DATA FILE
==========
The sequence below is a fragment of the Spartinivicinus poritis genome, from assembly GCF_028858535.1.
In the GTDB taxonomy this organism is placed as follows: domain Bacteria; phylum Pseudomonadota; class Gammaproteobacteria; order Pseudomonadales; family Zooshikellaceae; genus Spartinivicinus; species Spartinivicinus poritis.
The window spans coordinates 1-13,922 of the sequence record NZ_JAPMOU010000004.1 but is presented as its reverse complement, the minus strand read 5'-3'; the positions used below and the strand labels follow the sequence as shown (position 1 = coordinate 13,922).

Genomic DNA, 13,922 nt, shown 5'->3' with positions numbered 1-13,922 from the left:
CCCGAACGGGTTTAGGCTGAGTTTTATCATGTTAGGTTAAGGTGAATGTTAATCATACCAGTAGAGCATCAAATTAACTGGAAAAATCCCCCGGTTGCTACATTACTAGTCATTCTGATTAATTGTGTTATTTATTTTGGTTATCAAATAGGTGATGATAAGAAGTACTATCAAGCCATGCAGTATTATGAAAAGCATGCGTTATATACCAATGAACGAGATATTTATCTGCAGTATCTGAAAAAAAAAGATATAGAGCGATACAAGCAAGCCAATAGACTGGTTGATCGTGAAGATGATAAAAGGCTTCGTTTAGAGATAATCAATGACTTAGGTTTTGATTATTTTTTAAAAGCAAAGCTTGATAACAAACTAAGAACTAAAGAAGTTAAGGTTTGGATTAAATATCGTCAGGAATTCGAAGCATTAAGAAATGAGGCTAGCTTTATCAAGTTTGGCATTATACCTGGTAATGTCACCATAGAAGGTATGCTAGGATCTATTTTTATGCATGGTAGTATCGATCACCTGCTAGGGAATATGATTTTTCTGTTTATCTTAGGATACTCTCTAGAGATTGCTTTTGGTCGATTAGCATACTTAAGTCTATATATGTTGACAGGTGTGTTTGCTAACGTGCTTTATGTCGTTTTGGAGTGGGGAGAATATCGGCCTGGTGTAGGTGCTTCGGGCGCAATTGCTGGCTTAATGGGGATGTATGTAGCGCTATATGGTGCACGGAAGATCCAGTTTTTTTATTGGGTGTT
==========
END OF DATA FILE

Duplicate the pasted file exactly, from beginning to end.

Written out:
The sequence below is a fragment of the Spartinivicinus poritis genome, from assembly GCF_028858535.1.
In the GTDB taxonomy this organism is placed as follows: domain Bacteria; phylum Pseudomonadota; class Gammaproteobacteria; order Pseudomonadales; family Zooshikellaceae; genus Spartinivicinus; species Spartinivicinus poritis.
The window spans coordinates 1-13,922 of the sequence record NZ_JAPMOU010000004.1 but is presented as its reverse complement, the minus strand read 5'-3'; the positions used below and the strand labels follow the sequence as shown (position 1 = coordinate 13,922).

Genomic DNA, 13,922 nt, shown 5'->3' with positions numbered 1-13,922 from the left:
CCCGAACGGGTTTAGGCTGAGTTTTATCATGTTAGGTTAAGGTGAATGTTAATCATACCAGTAGAGCATCAAATTAACTGGAAAAATCCCCCGGTTGCTACATTACTAGTCATTCTGATTAATTGTGTTATTTATTTTGGTTATCAAATAGGTGATGATAAGAAGTACTATCAAGCCATGCAGTATTATGAAAAGCATGCGTTATATACCAATGAACGAGATATTTATCTGCAGTATCTGAAAAAAAAAGATATAGAGCGATACAAGCAAGCCAATAGACTGGTTGATCGTGAAGATGATAAAAGGCTTCGTTTAGAGATAATCAATGACTTAGGTTTTGATTATTTTTTAAAAGCAAAGCTTGATAACAAACTAAGAACTAAAGAAGTTAAGGTTTGGATTAAATATCGTCAGGAATTCGAAGCATTAAGAAATGAGGCTAGCTTTATCAAGTTTGGCATTATACCTGGTAATGTCACCATAGAAGGTATGCTAGGATCTATTTTTATGCATGGTAGTATCGATCACCTGCTAGGGAATATGATTTTTCTGTTTATCTTAGGATACTCTCTAGAGATTGCTTTTGGTCGATTAGCATACTTAAGTCTATATATGTTGACAGGTGTGTTTGCTAACGTGCTTTATGTCGTTTTGGAGTGGGGAGAATATCGGCCTGGTGTAGGTGCTTCGGGCGCAATTGCTGGCTTAATGGGGATGTATGTAGCGCTATATGGTGCACGGAAGATCCAGTTTTTTTATTGGGTGTT